Resting membrane potential

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Resting membrane potential


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Resting membrane potential

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Each cell in the human body is wrapped in a membrane that separates the inner environment and outer environment, and positively and negatively charged ions aren’t equally distributed on both sides of the membrane.

Fundamentally, it’s these differences in concentration and charge as well as permeability across the membrane that establishes the cell’s resting membrane potential.

Generally speaking there is a higher concentration of Na+ or sodium, Cl- or chloride, and Ca2+ or calcium on the outside of a cell, and a higher concentration of (K+) or potassium and (A-), which is just what we just write for negatively charged anions, on the inside of a cell.

These anions include a variety of amino acids and proteins that are produced by the cell.

Let’s start with the sodium-potassium pump which uses ATP to move three sodium ions out of the cell for every 2 potassium ions that it moves into the cell, this is the workhorse of the cell and it helps establish the concentration gradient for potassium and sodium.

Let’s focus on potassium, which has a concentration of 150 mMol/L on the inside of the cell and about 5 mMol/L on the outside of the cell.

With so much potassium within the cell relative to outside the cell, there will be fairly strong concentration gradient moving potassium ions out of the cell.

Although these ions can’t simply diffuse through the phospholipid bilayer membrane, it turns out that potassium can get across the membrane using potassium leak channels and inward rectifier channels that are scattered throughout the membrane.

So using those channels, the concentration gradient pushes potassium out of the cell, and that potassium brings with it some positive charge and leaves behind unpaired anions which carry negative charge because they aren’t able to go through the leak channels.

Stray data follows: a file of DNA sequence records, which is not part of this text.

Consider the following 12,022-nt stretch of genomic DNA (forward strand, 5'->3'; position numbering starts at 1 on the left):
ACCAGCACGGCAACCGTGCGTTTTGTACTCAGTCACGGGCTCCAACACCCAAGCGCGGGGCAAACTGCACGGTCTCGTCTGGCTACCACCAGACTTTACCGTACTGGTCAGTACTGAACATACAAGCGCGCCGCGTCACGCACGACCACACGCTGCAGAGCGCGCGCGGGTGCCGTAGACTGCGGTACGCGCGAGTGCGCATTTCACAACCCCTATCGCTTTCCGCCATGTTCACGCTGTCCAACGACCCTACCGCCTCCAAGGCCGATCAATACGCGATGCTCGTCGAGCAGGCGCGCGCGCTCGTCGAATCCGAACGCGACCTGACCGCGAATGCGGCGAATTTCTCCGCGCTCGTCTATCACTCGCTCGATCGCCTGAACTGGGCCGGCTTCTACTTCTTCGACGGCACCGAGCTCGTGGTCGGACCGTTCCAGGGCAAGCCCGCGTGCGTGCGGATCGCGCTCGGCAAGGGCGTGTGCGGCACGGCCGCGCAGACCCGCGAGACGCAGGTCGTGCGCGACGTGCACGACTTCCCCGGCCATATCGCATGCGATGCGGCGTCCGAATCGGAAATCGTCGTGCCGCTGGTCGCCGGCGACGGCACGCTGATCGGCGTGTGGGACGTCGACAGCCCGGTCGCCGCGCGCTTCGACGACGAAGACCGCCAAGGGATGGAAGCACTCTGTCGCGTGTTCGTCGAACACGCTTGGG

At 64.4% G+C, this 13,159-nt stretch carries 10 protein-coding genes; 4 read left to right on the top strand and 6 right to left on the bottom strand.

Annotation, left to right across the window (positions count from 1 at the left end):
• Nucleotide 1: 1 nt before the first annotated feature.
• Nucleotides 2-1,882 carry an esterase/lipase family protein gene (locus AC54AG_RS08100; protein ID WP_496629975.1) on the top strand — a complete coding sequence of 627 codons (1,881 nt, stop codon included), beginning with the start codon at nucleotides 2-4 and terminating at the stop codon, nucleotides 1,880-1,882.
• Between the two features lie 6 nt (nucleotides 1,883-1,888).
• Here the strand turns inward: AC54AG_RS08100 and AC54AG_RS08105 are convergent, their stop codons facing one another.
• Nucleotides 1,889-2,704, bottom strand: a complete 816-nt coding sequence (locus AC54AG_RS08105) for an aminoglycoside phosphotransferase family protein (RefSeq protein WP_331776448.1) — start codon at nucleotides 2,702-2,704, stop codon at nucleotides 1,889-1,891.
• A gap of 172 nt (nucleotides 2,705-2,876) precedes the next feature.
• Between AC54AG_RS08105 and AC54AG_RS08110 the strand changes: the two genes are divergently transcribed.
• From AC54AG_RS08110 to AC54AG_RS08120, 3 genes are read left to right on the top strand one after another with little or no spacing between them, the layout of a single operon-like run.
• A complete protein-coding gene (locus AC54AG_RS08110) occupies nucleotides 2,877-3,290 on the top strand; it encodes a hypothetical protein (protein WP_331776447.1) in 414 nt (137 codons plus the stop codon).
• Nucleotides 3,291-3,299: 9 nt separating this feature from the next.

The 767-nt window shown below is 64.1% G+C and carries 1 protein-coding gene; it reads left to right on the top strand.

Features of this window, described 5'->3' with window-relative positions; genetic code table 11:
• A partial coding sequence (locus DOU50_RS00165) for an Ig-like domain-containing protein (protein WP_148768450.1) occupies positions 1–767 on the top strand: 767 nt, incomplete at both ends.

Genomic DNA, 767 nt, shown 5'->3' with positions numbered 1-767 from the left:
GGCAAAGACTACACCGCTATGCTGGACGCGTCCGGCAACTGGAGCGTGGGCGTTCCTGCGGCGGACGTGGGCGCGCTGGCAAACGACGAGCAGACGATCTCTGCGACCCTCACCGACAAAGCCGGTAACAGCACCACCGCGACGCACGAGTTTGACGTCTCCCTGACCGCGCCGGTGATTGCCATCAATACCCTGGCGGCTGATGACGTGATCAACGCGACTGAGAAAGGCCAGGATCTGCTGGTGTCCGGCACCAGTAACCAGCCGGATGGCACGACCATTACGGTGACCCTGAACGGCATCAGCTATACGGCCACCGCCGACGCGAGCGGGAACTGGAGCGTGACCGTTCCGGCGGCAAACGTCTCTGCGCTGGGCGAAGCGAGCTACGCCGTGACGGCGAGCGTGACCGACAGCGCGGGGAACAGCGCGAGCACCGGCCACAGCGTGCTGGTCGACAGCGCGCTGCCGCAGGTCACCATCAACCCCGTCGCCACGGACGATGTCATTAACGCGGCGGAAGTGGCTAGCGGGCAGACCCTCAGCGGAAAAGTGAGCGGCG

Over time as more potassium ions leave the cell, a negative charge builds up within the cell and this starts to attract positively charged potassium ions back into the cell, and this is called the electrostatic gradient.

This electrostatic gradient is established with the movement of relatively few ions, so it doesn’t upset the overall concentration gradient that was already established.

For potassium, the exact point when the potassium moving out of the cell due to the concentration gradient equals the potassium moving back into the cell due to the electrostatic gradient is called the equilibrium potential or nernst potential for potassium, and it’s about -92 mV.

In other words, -92 mV is the electric potential for attracting potassium into the cell that is needed to balance the concentration gradient that is pushing potassium out of the cell.

So the equilibrium potential of an ion is dependent on two things: the concentration gradient for the ion and the cell being permeable to that ion.

If we’re only dealing with a single ion, then the equilibrium potential for the ion equals the resting membrane potential for the cell.


The resting membrane potential (RMP) is the electrical potential difference across the plasma membrane of a cell when the cell is at rest and not undergoing any significant electrical activity. This potential difference is created by the unequal distribution of ions across the membrane, with positively charged ions (such as sodium and calcium) being more concentrated outside the cell and negatively charged ions (such as chloride and potassium) being more concentrated inside the cell.

Each ion has its own equilibrium potential, which is determined by the Nernst equation. It states that an ion's resting membrane potential (Vm) equals 61.5 times the log of the concentration of the ion outside the cell, divided by the concentration of the ion inside the cell, for an ion with a single charge like sodium, and Vm equals 30.75 times the log the concentration of the ion outside divided by the concentration of the ion inside for an ion with a double charge like calcium.

Vm = 61.5Log [ION]out[ION]in for single charged ions (E.g. Na+) Vm = 30.75Log [ION]out[ION]in for double charged ions (E.g. Ca2+) The cell's resting membrane potential will therefore be the summation of each individual ion's equilibrium potential.


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